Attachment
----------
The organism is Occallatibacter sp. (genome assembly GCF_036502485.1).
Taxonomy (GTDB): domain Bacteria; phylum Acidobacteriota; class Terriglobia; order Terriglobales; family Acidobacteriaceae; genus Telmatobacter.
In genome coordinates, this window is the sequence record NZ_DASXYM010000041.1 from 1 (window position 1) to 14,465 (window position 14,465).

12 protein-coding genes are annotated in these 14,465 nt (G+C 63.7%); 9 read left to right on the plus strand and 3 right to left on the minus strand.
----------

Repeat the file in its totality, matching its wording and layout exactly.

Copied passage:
The organism is Occallatibacter sp. (genome assembly GCF_036502485.1).
Taxonomy (GTDB): domain Bacteria; phylum Acidobacteriota; class Terriglobia; order Terriglobales; family Acidobacteriaceae; genus Telmatobacter.
In genome coordinates, this window is the sequence record NZ_DASXYM010000041.1 from 1 (window position 1) to 14,465 (window position 14,465).

12 protein-coding genes are annotated in these 14,465 nt (G+C 63.7%); 9 read left to right on the plus strand and 3 right to left on the minus strand.